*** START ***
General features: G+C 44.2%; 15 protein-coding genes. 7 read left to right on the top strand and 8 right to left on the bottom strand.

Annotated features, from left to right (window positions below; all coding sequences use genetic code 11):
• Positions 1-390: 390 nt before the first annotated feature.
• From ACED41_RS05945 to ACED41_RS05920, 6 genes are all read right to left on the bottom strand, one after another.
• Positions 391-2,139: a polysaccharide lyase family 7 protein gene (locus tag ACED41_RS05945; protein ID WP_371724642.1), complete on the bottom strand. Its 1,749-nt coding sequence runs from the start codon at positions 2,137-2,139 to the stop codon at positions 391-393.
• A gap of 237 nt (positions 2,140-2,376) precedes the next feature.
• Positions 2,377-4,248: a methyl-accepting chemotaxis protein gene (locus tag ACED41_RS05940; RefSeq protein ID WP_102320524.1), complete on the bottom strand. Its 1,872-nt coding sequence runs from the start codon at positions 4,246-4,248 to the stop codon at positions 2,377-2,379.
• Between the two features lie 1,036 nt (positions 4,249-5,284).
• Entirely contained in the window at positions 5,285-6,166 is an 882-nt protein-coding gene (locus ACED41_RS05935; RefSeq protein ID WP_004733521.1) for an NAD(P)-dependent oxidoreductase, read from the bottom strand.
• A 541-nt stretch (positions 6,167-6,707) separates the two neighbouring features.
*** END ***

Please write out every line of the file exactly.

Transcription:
General features: G+C 44.2%; 15 protein-coding genes. 7 read left to right on the top strand and 8 right to left on the bottom strand.

Annotated features, from left to right (window positions below; all coding sequences use genetic code 11):
• Positions 1-390: 390 nt before the first annotated feature.
• From ACED41_RS05945 to ACED41_RS05920, 6 genes are all read right to left on the bottom strand, one after another.
• Positions 391-2,139: a polysaccharide lyase family 7 protein gene (locus tag ACED41_RS05945; protein ID WP_371724642.1), complete on the bottom strand. Its 1,749-nt coding sequence runs from the start codon at positions 2,137-2,139 to the stop codon at positions 391-393.
• A gap of 237 nt (positions 2,140-2,376) precedes the next feature.
• Positions 2,377-4,248: a methyl-accepting chemotaxis protein gene (locus tag ACED41_RS05940; RefSeq protein ID WP_102320524.1), complete on the bottom strand. Its 1,872-nt coding sequence runs from the start codon at positions 4,246-4,248 to the stop codon at positions 2,377-2,379.
• Between the two features lie 1,036 nt (positions 4,249-5,284).
• Entirely contained in the window at positions 5,285-6,166 is an 882-nt protein-coding gene (locus ACED41_RS05935; RefSeq protein ID WP_004733521.1) for an NAD(P)-dependent oxidoreductase, read from the bottom strand.
• A 541-nt stretch (positions 6,167-6,707) separates the two neighbouring features.